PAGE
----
I’m gonna make a pollinator garden!

I’m often slow to do new things, but when I’m already feeling overwhelmed – as I was with the international move last year – I become downright glacial. I’ve been meaning to do some gardening since we moved here, but I’ve had trouble getting around to actually DOING it. Now, I’ve decided that I’m going to get a set of window boxes, and plant a pollinator garden on the roof of our storage shed. I’ll share pictures of the process as it goes forward, but for now I wanted to talk about why I’m doing this.

On the surface, it’s obvious, right? Insect populations around the world seem to be in a state of collapse, and that includes the ones that pollinate not just our food crops, but also the many wild plants that inhabit the ecosystems around us. There’s very little I can do about global use of pesticides, but I can at least try to make the landscape a bit more hospitable. There are a lot of flowering plants in my neighborhood, which is very nice, but I honestly don’t know if they meet the needs of everything that might be living around here. At the very least, adding another patch of flowers should help.

That’s not the only reason I’m doing this, though. I’m mainly doing it for my personal mental wellbeing. With everything going on in the world, it’s hard not to be consumed by apathy and despair. From what I can tell, the best counter to that is to find some way to take action. It’s not because the actions of any individual are going to change things, or even the idea that “if we all do it the world will be saved”. It’s more that our brains have a much easier time contemplating problems if we feel like something is being done about them. The more certain of that we are, the easier it is to think about something terrifying, like climate change. If the “something” that’s being done is being done by us, then there’s zero question about whether something’s being done, right? Because we’re the ones doing it.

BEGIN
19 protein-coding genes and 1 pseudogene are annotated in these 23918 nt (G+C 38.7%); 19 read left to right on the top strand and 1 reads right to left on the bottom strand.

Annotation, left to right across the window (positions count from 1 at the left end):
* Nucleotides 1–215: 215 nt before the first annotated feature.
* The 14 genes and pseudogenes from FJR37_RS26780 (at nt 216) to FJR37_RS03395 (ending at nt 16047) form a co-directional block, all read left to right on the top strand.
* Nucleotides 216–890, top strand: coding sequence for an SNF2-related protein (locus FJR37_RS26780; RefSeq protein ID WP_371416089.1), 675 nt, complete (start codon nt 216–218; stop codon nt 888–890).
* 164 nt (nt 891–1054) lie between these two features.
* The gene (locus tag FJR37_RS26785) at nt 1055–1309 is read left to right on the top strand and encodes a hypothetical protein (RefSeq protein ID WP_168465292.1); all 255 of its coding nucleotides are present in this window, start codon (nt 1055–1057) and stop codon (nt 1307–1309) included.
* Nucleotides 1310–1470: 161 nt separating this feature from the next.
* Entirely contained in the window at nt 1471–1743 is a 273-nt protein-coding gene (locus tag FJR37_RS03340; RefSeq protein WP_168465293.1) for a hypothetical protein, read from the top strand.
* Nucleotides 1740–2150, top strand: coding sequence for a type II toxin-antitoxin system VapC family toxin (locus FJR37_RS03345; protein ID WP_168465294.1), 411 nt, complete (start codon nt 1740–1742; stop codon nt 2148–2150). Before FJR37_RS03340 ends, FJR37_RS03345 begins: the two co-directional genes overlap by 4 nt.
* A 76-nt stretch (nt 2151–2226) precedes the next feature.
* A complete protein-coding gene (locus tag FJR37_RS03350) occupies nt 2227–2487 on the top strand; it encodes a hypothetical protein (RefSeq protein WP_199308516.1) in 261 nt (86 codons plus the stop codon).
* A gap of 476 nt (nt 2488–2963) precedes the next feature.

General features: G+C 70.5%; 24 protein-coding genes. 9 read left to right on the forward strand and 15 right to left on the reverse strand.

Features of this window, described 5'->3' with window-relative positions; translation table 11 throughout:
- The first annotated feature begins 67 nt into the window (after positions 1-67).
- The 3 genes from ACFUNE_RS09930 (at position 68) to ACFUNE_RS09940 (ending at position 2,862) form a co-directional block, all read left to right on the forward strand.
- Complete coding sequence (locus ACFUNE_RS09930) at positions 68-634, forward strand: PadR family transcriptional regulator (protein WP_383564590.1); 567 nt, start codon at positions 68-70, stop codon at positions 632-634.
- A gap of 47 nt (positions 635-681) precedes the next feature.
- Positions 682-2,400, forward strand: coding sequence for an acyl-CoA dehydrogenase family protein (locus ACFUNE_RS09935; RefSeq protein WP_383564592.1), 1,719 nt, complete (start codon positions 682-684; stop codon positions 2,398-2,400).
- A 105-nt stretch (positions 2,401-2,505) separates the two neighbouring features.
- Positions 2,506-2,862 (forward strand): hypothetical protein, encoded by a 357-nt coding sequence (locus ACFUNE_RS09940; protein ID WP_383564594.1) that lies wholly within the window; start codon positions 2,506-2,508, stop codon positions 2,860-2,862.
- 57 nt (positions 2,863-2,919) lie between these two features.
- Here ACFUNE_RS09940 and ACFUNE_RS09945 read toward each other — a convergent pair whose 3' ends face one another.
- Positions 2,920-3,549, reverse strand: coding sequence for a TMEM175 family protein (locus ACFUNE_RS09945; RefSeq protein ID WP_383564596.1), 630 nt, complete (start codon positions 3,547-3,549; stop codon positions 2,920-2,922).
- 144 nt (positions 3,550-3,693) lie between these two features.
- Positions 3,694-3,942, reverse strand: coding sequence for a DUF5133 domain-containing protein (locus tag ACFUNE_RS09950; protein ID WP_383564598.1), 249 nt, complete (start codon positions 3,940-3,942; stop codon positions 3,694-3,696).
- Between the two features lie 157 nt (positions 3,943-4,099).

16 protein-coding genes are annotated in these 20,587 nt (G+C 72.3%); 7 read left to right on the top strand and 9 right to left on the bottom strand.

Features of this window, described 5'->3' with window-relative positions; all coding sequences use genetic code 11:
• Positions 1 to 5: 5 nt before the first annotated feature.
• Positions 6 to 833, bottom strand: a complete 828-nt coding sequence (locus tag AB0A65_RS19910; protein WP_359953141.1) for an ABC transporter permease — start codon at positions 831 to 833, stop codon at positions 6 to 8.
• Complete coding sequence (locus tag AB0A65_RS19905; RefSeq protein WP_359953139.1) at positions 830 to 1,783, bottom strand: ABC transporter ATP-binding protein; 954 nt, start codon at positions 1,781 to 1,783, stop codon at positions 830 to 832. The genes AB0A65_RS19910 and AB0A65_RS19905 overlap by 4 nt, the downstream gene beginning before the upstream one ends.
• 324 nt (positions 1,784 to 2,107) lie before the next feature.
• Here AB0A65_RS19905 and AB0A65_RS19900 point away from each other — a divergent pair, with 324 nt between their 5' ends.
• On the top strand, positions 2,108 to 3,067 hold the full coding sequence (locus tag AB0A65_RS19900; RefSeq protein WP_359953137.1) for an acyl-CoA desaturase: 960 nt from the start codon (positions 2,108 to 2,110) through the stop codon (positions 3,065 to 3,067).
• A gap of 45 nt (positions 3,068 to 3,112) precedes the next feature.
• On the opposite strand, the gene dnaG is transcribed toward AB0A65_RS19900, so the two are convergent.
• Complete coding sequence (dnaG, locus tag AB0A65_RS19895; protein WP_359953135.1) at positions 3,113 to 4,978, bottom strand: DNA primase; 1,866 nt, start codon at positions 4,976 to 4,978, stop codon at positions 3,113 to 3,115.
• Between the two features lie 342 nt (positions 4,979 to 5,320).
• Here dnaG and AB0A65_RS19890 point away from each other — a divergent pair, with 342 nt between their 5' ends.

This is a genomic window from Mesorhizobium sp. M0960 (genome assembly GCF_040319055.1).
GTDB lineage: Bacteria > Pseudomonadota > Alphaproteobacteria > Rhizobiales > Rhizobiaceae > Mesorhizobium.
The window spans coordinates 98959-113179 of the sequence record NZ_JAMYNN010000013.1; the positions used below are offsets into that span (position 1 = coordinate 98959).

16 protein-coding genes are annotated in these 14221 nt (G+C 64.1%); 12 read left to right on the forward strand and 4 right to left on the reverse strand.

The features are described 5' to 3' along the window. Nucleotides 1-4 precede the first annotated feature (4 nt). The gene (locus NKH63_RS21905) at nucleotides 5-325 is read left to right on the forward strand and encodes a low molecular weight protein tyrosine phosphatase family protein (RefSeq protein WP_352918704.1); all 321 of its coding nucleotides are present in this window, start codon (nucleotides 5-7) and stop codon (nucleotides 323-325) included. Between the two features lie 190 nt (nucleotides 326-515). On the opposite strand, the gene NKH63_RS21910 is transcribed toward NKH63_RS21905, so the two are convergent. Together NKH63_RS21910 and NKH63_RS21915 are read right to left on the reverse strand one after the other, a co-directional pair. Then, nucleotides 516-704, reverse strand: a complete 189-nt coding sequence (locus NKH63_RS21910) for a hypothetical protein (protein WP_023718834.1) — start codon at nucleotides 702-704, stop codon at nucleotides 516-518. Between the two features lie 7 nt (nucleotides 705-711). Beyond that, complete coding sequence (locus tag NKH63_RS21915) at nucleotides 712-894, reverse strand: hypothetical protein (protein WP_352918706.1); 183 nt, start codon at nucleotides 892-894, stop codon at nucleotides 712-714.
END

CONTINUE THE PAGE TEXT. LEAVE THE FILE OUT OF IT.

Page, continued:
So I’m gonna make a pollinator garden.

I’m also looking into things like neighborhood or river cleanup groups, because while I’d be perfectly happy with the life of a hermit, I feel I ought to practice what I preach. This may not be the most important work I could do, but I think it could help me make good connections, and get a better idea of what sort of thing I might prefer doing if this approach doesn’t work out

For the garden, I’m going to start by researching local pollinator species, and looking for gaps I might be able to fill. I’m also going to get some window boxes to put on top of my portion of the storage shed, as that seems like it might be a nice, out-of-the-way spot. I’m not sure if it gets enough sun, but I suppose that’ll depend on what seeds I can get. I can also see it out of the window of my workroom, so it should be pretty easy to keep an eye on the plants and see how they’re dong. I’ve seen a few bumblebees around this spring and summer, but nothing like what I’d expect for the weather, or the number of flowers around. I don’t know if that means my contribution won’t make a difference, and it feels a bit too little/too late, but I might as well try. I’ll also take pictures of the project as it develops.

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  1. StevoR says

    Looking forward to heraing how you go with this and something I’m trying to do with local native plants here too. Its fun but pretty7 touch to try and scehdule the flora so theer’e’s always something flowering. Must admit I’ve got a few exotics here I can’t or won’t get rid of too inpart becuaes of howprolificallyand long they bloom.

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